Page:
The cooling band 12 may be manufactured from a metal, such as aluminum or stainless steel. Copper is the preferred metal for conducting energy, however it may be adversely affected by certain cleaning agents. Thus, copper may be plated with nickel, or other protective plating material, to preserve its conductive properties while protecting it from corrosion caused by the cleaning agent being used.
The outer container walls 18 may be manufactured from a non-conductive material. In the preferred embodiment, the outer walls are manufactured from ceramic plates, moldable ceramic, or a non-corrosive plastic. The inner wall may be manufactured from a low thermally conductive solvent-resistant material. In one aspect, solder or thermally conductive flexible epoxy may be used on all faces of the solid state heating element. Thermal grease may be applied to at least one face of each of the lower heating elements for stress, or shear, relief.
Also shown in FIG. 1 are temperature regulators 50, enabling an operator to manually control the temperature of both the optional lower heating element 22 and the upper cooling element 32. Feedback displays 52 may be included to provide important temperature monitoring of the upper and lower portions of the tank. While temperatures in the respective portions are relative, it is an important aspect of the invention that the temperature at the upper portion 30 remains low relative to the temperature of the lower portion 20. This assures that a vapor layer is maintained in the upper portion 30. For example, using FREON™ as the cleaning agent, optimal temperatures for the upper portion are in the range of from about 37°-45° F., and optimal temperature for the lower portion is above 104° F., or above the boiling point of the agent. The range in temperatures between the two container portions assures that a temperature differential will be maintained, even if there is fluctuation from the heating/cooling elements.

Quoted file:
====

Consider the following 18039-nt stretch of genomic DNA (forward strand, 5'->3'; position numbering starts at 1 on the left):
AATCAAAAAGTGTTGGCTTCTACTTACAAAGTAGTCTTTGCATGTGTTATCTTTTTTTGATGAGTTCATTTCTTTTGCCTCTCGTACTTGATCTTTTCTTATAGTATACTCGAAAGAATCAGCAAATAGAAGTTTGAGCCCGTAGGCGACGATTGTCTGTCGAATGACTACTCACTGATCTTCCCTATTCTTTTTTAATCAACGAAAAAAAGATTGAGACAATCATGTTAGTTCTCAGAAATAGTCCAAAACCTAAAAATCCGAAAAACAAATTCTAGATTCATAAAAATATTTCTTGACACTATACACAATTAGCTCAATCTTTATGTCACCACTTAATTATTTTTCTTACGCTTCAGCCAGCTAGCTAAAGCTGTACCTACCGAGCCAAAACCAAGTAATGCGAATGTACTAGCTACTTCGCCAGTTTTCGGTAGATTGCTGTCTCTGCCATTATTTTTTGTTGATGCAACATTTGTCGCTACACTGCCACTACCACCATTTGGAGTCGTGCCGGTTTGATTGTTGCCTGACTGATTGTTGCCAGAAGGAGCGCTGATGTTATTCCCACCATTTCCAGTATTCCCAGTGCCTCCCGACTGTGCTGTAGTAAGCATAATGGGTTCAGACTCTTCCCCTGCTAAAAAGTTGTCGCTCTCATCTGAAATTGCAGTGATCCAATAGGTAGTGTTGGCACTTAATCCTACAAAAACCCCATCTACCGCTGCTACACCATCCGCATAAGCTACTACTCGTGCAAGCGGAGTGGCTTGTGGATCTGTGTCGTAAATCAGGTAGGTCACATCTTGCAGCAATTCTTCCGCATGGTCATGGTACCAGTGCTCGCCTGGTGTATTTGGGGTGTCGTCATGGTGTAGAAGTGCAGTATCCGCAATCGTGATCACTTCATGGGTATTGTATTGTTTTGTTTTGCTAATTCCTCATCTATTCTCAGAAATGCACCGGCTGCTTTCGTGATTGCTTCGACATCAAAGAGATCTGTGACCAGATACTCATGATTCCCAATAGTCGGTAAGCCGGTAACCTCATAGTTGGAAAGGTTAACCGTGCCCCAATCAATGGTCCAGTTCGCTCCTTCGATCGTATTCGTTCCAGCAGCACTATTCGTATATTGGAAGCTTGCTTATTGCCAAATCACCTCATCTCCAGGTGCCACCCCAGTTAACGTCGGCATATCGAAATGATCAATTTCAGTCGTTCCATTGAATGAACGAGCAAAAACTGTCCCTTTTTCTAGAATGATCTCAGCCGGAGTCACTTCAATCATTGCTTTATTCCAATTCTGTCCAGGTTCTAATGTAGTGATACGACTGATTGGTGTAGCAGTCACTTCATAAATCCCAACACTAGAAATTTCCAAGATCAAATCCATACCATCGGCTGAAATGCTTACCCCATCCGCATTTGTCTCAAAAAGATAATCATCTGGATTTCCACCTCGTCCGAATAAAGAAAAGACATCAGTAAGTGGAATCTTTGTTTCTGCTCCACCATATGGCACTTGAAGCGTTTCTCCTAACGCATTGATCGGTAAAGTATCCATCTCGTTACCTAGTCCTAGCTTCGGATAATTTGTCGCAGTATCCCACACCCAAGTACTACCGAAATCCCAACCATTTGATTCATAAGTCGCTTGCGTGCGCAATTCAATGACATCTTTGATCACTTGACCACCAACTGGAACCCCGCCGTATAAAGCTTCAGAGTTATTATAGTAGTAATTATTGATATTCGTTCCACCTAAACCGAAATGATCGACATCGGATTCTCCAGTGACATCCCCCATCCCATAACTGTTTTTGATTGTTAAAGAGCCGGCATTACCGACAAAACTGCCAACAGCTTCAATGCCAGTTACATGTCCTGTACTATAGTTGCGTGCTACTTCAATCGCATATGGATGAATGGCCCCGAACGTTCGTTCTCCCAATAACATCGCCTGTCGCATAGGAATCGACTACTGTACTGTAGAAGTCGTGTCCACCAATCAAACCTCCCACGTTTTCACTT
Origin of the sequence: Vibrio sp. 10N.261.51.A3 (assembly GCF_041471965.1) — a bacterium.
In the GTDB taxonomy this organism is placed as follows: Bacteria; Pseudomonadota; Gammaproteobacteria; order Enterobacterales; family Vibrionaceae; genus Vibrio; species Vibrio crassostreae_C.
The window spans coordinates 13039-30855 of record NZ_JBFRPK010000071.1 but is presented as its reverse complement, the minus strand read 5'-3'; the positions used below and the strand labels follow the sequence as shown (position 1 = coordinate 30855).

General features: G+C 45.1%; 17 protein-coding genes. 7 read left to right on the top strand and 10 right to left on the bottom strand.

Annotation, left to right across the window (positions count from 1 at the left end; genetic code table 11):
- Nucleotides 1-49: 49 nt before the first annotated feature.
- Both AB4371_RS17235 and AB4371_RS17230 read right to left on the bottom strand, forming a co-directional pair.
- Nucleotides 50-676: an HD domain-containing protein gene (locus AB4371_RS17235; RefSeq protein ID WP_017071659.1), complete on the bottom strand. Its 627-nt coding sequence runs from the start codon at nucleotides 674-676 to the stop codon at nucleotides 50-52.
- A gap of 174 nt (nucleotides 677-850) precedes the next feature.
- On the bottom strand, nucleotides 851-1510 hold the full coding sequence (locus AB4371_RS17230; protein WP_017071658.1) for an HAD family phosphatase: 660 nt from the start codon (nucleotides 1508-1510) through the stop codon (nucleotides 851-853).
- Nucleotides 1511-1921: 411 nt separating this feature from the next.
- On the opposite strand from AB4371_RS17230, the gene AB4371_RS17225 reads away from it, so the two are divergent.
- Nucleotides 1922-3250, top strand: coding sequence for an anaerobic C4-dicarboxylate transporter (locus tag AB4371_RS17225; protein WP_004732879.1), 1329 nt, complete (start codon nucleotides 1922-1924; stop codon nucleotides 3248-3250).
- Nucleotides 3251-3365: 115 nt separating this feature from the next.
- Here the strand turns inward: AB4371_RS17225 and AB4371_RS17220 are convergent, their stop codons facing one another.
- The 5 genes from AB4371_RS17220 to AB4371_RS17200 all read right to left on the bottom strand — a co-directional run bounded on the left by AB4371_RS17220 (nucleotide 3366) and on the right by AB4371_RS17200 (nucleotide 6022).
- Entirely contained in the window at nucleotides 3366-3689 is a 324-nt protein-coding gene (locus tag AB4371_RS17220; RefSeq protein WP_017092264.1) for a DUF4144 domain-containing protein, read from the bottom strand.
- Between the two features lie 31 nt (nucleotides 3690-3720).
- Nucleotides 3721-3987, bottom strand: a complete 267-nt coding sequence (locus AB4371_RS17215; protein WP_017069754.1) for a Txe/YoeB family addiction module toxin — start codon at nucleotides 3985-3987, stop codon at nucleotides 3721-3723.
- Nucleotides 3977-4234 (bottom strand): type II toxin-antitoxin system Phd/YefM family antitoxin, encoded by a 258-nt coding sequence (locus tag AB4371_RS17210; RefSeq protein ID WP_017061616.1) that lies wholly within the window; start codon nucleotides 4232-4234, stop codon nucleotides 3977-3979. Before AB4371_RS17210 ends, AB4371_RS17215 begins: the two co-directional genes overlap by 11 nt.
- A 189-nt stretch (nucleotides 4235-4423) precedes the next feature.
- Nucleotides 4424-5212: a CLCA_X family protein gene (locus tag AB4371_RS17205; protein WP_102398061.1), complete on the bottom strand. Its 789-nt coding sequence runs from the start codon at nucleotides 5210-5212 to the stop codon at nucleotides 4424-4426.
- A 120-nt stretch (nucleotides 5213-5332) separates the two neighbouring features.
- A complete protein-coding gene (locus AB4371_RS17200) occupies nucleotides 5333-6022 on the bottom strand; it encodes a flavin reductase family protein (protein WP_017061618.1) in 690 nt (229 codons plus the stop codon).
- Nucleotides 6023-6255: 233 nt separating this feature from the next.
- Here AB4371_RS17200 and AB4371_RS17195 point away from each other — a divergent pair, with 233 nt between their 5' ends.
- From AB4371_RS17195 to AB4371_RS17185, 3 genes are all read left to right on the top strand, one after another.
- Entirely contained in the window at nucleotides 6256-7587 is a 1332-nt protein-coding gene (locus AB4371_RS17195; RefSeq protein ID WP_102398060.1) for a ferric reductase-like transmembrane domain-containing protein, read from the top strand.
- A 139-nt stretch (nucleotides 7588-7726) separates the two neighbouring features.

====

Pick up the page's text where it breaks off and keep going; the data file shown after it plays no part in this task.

The invention can be embodied in other specific forms without departing from the spirit or essential characteristics thereof. The described embodiments of the invention are to be considered in all respects as illustrative and not restrictive, the scope of the invention being indicated by the appended claims rather than the foregoing description, and all changes which come within the meaning and range of equivalency of the claims are therefore intended to be embraced therein.
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|U.S. Classification||134/105, 203/DIG.5, 134/184, 134/182, 134/200|
|Cooperative Classification||Y10S203/05, C23G5/04|
|Jun 1, 1990||AS||Assignment|
Owner name: K AND M ELECTRONICS, INC., A CORP. OF MA., MASSACH
Free format text: ASSIGNMENT OF ASSIGNORS INTEREST.;ASSIGNORS:THEROUX, ROBERT L.;ABNOOSI, FATEMEH;REEL/FRAME:005329/0410
Effective date: 19900530
|Oct 3, 1995||REMI||Maintenance fee reminder mailed|
|Feb 25, 1996||LAPS||Lapse for failure to pay maintenance fees|
|May 7, 1996||FP||Expired due to failure to pay maintenance fee|
Effective date: 19960228